In a study published recently in the Journal of Glaciology, researchers report new information on Blood Falls. Multiple outlets—including Simple Most, Bustle, Outdoor Hub, and Popular Science—reported on the recent findings. Actor George Takei also posted about the study on Facebook.
This study confirms the speculation of a 2015 paper by Jill Mikucki, an assistant professor in the Department of Microbiology, into a confirmed fact—and includes some findings that could have major implications for our warming planet, too.
In the most recent study, researchers, including Mikucki, report new information on the intriguing natural phenomenon’s plumbing: they believe they’ve traced the water’s exact starting point to an reservoir of brine beneath Taylor Glacier. They used radio echoes to map the inside of the Taylor Glacier, eventually gathering enough information to create a map of the many caves and rivers underneath its surface — Mikucki’s speculations appear to be correct.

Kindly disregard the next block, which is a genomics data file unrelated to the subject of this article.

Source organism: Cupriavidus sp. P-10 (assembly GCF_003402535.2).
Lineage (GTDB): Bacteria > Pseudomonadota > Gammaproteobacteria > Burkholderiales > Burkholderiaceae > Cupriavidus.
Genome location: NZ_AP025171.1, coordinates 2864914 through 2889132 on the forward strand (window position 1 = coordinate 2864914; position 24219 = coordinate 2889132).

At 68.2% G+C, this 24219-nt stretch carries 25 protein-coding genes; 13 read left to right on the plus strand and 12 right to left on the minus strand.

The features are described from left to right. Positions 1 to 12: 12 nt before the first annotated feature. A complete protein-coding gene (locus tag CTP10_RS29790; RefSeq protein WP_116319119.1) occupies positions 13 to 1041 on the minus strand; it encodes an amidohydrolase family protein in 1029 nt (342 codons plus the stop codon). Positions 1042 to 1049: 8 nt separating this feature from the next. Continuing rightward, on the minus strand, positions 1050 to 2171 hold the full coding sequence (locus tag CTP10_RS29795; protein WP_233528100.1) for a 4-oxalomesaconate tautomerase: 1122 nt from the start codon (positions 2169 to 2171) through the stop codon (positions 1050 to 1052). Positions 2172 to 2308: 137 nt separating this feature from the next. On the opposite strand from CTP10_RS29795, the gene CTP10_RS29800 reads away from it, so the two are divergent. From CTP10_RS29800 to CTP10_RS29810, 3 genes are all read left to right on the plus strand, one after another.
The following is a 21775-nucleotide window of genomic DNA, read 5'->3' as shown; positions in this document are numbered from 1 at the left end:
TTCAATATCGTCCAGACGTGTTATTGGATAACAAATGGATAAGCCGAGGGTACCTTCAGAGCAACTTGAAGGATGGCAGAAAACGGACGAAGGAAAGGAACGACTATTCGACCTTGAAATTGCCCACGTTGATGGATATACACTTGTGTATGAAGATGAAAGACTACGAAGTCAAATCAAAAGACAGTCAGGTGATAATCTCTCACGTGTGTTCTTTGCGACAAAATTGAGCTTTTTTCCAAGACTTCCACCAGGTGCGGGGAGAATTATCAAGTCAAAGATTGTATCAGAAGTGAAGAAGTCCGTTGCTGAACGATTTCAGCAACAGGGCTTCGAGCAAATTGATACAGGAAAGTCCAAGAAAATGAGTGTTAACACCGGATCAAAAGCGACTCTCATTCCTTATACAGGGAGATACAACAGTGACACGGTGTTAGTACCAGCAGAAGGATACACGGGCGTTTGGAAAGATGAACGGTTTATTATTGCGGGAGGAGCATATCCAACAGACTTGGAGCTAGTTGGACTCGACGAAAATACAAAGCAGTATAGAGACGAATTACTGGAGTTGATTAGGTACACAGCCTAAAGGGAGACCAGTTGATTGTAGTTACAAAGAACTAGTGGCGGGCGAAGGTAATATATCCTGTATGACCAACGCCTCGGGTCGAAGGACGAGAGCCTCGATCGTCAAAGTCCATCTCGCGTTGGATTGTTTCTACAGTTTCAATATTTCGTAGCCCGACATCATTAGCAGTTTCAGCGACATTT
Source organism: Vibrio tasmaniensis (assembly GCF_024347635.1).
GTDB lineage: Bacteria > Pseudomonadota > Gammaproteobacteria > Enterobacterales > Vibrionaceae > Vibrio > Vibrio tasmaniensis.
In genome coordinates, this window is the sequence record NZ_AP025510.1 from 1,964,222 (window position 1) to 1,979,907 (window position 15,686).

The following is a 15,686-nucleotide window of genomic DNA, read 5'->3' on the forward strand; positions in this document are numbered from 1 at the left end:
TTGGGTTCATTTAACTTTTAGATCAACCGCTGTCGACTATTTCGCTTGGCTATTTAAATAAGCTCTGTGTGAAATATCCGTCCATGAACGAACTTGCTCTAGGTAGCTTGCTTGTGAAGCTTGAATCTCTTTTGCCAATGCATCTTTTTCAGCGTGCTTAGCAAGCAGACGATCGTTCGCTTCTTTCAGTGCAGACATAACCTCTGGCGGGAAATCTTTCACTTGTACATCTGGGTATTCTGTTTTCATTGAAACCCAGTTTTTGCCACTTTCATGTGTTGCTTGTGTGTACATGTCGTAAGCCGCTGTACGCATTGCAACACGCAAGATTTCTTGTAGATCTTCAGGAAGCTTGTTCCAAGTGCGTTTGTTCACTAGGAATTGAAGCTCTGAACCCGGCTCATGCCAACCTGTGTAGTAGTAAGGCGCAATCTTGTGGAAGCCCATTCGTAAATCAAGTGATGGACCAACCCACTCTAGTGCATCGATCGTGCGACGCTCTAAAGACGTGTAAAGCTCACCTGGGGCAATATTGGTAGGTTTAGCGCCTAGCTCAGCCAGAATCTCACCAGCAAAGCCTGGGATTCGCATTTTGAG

Using this imaging technique, they were able to trace the water from Blood Falls back to its source: a salty, iron-rich lake trapped beneath the glacier for approximately one million years. Unlike the surrounding ice, the water has such a high salinity that it doesn’t freeze despite the extremely low temperature. The brine from this lake flows through crevasses throughout the glacier, and these iron-rich rivers eventually end in Blood Falls.